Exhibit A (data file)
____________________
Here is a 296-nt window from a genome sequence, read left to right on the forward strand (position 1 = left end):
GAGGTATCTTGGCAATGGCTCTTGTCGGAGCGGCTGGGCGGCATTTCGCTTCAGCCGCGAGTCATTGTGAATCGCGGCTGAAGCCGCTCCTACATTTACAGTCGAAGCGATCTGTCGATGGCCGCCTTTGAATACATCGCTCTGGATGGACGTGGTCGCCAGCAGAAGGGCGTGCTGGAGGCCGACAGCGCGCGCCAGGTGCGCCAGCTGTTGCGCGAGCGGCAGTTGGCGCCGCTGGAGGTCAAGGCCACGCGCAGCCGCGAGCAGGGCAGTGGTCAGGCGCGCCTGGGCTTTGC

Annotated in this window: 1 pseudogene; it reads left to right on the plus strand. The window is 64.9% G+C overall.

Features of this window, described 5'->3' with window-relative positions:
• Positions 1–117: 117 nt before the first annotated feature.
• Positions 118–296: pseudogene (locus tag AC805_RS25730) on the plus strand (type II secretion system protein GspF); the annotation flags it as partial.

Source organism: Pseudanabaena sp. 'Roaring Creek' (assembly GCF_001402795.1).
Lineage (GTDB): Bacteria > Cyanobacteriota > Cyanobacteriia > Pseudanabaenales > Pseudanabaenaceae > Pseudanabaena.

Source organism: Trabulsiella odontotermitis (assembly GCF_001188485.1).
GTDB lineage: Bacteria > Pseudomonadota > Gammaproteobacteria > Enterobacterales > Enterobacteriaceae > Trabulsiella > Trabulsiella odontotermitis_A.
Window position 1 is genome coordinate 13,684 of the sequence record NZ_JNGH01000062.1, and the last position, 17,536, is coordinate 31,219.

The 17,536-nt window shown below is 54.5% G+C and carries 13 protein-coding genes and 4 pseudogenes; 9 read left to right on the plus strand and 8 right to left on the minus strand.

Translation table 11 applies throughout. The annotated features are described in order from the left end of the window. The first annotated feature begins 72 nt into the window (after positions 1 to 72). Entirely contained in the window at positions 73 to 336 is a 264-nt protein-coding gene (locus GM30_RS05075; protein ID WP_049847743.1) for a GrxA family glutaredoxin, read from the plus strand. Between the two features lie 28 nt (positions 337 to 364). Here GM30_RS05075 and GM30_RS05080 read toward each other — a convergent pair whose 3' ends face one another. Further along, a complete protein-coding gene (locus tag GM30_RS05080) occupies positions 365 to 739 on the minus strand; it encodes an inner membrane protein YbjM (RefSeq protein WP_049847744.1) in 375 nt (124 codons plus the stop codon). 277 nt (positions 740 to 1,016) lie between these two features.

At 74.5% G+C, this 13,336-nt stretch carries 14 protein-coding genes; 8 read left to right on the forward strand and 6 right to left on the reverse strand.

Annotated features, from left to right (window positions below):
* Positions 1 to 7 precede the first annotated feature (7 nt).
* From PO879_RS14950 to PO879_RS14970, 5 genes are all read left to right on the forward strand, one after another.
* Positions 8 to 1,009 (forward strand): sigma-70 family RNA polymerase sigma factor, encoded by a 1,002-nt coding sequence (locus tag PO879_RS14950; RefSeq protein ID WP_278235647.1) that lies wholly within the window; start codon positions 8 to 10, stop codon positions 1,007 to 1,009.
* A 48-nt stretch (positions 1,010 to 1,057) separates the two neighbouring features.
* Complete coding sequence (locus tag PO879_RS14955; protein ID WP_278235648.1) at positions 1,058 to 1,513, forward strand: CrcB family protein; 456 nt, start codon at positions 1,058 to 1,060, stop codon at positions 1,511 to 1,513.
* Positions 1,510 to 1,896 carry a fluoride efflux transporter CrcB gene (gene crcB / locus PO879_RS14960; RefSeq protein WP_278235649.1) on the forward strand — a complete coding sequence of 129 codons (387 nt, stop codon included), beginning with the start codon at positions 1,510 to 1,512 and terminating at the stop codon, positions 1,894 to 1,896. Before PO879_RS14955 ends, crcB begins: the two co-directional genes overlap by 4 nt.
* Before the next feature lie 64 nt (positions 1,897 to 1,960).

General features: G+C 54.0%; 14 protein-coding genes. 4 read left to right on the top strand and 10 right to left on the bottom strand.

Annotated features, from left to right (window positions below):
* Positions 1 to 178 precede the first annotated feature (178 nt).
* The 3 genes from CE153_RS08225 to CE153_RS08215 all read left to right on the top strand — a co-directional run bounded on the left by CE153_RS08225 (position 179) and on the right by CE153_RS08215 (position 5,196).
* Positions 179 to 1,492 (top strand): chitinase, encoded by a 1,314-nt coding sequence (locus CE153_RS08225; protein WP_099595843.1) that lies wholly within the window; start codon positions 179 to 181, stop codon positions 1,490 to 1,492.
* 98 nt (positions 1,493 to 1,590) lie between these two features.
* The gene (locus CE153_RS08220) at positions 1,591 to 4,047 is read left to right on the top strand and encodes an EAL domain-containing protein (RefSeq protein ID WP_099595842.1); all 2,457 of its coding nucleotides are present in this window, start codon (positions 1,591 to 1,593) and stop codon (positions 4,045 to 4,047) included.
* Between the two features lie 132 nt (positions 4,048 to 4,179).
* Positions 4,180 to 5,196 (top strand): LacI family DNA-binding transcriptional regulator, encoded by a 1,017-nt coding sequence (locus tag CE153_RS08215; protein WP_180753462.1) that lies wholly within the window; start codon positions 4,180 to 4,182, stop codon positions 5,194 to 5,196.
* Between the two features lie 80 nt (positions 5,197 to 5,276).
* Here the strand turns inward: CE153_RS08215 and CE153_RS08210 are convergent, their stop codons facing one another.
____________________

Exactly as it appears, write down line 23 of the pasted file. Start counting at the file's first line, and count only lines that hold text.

General features: G+C 54.0%; 14 protein-coding genes. 4 read left to right on the top strand and 10 right to left on the bottom strand.